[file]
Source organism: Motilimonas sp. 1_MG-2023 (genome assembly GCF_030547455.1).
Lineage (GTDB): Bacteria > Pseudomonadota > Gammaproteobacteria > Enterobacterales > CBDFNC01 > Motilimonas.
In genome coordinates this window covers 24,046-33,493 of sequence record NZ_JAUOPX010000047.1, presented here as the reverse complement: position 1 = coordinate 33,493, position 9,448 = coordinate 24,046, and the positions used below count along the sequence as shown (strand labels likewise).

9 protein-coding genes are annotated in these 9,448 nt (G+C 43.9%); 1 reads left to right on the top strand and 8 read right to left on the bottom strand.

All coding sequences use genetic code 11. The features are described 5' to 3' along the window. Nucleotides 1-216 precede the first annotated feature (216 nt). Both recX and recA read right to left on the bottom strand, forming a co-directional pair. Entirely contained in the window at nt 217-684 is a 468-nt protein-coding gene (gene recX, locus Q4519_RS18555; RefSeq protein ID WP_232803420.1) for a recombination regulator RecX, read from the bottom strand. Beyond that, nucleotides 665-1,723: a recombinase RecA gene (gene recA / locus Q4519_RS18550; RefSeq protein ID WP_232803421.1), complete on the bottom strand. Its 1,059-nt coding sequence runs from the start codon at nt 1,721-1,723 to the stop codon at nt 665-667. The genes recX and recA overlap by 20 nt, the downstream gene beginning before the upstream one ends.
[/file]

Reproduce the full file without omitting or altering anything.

Source organism: Motilimonas sp. 1_MG-2023 (genome assembly GCF_030547455.1).
Lineage (GTDB): Bacteria > Pseudomonadota > Gammaproteobacteria > Enterobacterales > CBDFNC01 > Motilimonas.
In genome coordinates this window covers 24,046-33,493 of sequence record NZ_JAUOPX010000047.1, presented here as the reverse complement: position 1 = coordinate 33,493, position 9,448 = coordinate 24,046, and the positions used below count along the sequence as shown (strand labels likewise).

9 protein-coding genes are annotated in these 9,448 nt (G+C 43.9%); 1 reads left to right on the top strand and 8 read right to left on the bottom strand.

All coding sequences use genetic code 11. The features are described 5' to 3' along the window. Nucleotides 1-216 precede the first annotated feature (216 nt). Both recX and recA read right to left on the bottom strand, forming a co-directional pair. Entirely contained in the window at nt 217-684 is a 468-nt protein-coding gene (gene recX, locus Q4519_RS18555; RefSeq protein ID WP_232803420.1) for a recombination regulator RecX, read from the bottom strand. Beyond that, nucleotides 665-1,723: a recombinase RecA gene (gene recA / locus Q4519_RS18550; RefSeq protein ID WP_232803421.1), complete on the bottom strand. Its 1,059-nt coding sequence runs from the start codon at nt 1,721-1,723 to the stop codon at nt 665-667. The genes recX and recA overlap by 20 nt, the downstream gene beginning before the upstream one ends.